Sending the Navy to troll North Korean leader Kim Jong-un may feel like fun, but what if Kim decides to attack nearby Seoul with conventional weapons?

Trumps developers penchant for wanting to make deals at any cost comes with an equally evident willingness to welch on deals if it serves his purposes.

But its one thing to stiff a subcontractor. Its another to stiff, say, the Chinese. They have methods of getting payment that far exceed that of a floor-tile jobber on a highway in Paramus.

It looks as though Trump indeed made a quick deal on the phone with Xi, and it was a disastrously bad one if you care about China overwhelming the American economy with underpriced goods.

Maybe its a coincidence, but Trump has decided to stop calling China a currency manipulator; China, for its part, at the United Nations abstained from voting against an American resolution condemning Bashar Assad for his gas attack on Syrian civilians.

I was honored by the vote, the president said, as though accepting a gift from China. It seems that Xi also made some promises about helping out on North Korea by stopping coal shipments.

Were either of things worth the abandonment of the main American economic argument against China? Probably not. Did Trump run the traps of his national security team before cutting a deal with Xi? Probably not, since it all happened in a couple of hours.

Jonathan Ernst / Reuters
President Donald Trump speaks by phone with Russian President Vladimir Putin on Jan. 28.

Putin is a bully, but if you answer him with bullying of your own you had better be patient, consistent and unflinching. Tillerson demanded that Moscow accept responsibility for the gas attack in Syria. But back in Washington, Trump was milder in tone on that topic.

Like Henry Kissinger back in the 1970s,Trump seems to think he can corner Russia by siding with China. But unlike Kissinger, Trump knows next to nothing about either country. And a one-week flirtation with Xi is not enough to scare Putin.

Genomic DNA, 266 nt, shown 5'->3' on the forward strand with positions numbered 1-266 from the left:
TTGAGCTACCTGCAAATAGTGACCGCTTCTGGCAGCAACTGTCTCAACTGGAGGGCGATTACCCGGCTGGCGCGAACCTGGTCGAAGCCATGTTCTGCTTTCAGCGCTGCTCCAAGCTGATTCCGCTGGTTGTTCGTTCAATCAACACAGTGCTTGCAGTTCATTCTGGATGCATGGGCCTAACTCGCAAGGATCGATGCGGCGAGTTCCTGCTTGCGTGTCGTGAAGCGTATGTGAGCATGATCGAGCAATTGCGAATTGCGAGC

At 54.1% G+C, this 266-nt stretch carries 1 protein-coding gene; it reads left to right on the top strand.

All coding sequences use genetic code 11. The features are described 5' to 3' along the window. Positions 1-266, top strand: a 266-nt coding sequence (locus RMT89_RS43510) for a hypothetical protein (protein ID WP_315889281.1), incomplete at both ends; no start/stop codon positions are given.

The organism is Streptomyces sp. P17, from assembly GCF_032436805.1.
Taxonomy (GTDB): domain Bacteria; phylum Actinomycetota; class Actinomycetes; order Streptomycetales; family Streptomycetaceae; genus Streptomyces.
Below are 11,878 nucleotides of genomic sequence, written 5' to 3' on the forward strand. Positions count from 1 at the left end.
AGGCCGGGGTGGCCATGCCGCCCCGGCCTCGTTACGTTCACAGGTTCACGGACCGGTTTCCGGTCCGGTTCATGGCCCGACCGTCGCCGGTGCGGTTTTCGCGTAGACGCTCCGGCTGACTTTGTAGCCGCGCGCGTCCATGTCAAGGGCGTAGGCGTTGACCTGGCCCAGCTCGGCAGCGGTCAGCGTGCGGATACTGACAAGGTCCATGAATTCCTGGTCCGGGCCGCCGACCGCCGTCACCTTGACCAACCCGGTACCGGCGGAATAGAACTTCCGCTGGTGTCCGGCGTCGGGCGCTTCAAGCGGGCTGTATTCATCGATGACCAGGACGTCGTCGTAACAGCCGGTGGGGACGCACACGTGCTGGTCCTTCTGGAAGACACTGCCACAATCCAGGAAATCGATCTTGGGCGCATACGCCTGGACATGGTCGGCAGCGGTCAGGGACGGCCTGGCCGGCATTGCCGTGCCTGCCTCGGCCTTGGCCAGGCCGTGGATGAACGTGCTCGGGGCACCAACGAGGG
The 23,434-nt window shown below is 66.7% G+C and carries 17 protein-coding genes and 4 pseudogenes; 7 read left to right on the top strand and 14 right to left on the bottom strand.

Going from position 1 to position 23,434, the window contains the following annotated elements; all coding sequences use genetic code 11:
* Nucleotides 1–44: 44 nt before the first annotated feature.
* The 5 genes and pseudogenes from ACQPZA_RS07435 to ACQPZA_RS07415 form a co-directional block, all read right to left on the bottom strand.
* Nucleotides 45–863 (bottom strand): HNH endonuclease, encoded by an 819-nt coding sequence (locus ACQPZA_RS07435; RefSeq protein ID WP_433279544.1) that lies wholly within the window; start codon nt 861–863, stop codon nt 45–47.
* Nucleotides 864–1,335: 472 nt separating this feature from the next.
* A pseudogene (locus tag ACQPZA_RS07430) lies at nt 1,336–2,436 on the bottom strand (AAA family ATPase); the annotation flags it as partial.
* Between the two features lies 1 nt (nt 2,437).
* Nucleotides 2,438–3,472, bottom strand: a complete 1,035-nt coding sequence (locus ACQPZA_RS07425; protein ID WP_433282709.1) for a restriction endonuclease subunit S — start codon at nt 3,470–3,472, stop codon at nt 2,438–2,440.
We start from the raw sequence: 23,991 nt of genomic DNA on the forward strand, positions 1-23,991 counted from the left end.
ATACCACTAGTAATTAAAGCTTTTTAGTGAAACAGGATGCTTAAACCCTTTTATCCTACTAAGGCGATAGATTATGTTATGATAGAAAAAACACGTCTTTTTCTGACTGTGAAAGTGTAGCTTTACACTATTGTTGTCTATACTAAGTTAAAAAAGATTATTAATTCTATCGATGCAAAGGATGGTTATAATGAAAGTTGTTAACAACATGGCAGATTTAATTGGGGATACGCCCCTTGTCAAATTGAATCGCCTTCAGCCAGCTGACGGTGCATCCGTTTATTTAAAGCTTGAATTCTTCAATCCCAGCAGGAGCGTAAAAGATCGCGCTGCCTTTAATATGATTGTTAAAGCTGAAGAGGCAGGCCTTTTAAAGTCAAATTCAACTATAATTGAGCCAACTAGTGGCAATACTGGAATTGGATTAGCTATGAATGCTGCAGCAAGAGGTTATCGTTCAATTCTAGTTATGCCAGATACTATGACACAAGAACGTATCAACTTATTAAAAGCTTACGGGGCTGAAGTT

The last problem is that Trump mistakenly believes he knows the world because he has built hotels and licensed his name all over the globe. But in most places, he only learned what he had to learn to close the dealwhich consisted largely of knowing which local officials to flatter, cajole or threaten.

Does he know anything about the history and culture of China, Russia, North Korea or Syria? Another businessman, Henry Ford, said that history is bunk. To Trump, that is an overstatement.

As for NATO, Trump stood in the East Room Wednesday and pledged his new-found love of an alliance he denounced during the campaign as a bunch of deadbeats who were crying wolf about Russia, but who were unwilling to pay to protect themselves.

Its an enduring partnership, Trump said Wednesday, and a great alliance. Jens Stoltenberg, the stolid Norwegian who serves as NATO secretary general, stood on the stage with the president. He didnt smile much, which was smart. For there is no guarantee that Trump will say the same thing tomorrow.

Tomorrow is another episode.